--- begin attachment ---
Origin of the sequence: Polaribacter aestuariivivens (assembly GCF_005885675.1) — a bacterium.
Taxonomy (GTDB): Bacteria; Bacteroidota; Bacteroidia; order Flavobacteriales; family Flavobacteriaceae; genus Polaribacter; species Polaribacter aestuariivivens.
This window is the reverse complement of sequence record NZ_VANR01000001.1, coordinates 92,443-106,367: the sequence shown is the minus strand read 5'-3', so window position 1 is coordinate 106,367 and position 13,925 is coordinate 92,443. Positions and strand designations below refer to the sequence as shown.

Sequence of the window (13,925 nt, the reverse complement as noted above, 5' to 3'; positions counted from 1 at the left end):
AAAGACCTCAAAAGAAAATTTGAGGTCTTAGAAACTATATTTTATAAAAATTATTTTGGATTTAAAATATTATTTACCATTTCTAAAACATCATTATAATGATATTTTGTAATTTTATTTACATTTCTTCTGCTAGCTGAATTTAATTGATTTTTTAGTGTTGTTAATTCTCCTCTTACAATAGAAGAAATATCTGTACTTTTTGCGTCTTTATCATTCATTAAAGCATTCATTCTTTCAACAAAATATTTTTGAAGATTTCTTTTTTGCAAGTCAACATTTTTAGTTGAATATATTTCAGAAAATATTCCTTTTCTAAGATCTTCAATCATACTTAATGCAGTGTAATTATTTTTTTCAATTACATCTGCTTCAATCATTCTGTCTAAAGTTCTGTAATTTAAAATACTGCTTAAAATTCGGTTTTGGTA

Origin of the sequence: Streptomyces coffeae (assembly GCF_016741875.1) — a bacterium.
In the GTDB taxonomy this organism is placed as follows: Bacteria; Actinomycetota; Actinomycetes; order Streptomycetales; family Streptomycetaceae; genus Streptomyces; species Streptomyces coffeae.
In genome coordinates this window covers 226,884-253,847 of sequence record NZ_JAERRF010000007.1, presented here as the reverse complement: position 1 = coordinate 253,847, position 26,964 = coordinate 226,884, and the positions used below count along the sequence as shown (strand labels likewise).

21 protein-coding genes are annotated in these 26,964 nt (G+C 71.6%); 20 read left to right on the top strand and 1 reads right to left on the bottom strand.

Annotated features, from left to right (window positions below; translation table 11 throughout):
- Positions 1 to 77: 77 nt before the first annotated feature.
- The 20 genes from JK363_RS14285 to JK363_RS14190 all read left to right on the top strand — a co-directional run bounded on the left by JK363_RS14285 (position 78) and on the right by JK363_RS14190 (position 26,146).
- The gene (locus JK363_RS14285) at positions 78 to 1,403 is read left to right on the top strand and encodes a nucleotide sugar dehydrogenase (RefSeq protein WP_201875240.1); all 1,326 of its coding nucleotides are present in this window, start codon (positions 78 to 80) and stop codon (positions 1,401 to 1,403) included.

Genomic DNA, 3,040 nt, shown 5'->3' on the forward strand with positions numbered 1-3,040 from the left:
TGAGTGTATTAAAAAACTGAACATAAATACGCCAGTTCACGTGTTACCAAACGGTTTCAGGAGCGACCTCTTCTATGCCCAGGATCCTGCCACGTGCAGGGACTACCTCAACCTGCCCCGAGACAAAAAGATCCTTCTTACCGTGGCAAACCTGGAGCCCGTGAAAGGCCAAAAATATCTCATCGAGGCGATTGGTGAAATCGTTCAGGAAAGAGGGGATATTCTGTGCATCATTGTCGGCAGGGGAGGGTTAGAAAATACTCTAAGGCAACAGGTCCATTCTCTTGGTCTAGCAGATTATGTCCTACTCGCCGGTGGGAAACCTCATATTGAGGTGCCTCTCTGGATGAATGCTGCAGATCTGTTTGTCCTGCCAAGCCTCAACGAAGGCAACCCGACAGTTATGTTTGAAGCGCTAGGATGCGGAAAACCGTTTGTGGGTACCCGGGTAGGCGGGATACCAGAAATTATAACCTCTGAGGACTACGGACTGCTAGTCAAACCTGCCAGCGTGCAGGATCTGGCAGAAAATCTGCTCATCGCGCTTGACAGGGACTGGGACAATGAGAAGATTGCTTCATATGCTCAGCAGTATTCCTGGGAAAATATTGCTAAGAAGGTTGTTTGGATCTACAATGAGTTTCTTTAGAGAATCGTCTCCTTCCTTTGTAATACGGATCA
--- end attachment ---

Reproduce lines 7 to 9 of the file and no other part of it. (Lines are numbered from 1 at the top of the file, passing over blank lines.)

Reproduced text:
In the GTDB taxonomy this organism is placed as follows: Bacteria; Actinomycetota; Actinomycetes; order Streptomycetales; family Streptomycetaceae; genus Streptomyces; species Streptomyces coffeae.
In genome coordinates this window covers 226,884-253,847 of sequence record NZ_JAERRF010000007.1, presented here as the reverse complement: position 1 = coordinate 253,847, position 26,964 = coordinate 226,884, and the positions used below count along the sequence as shown (strand labels likewise).

21 protein-coding genes are annotated in these 26,964 nt (G+C 71.6%); 20 read left to right on the top strand and 1 reads right to left on the bottom strand.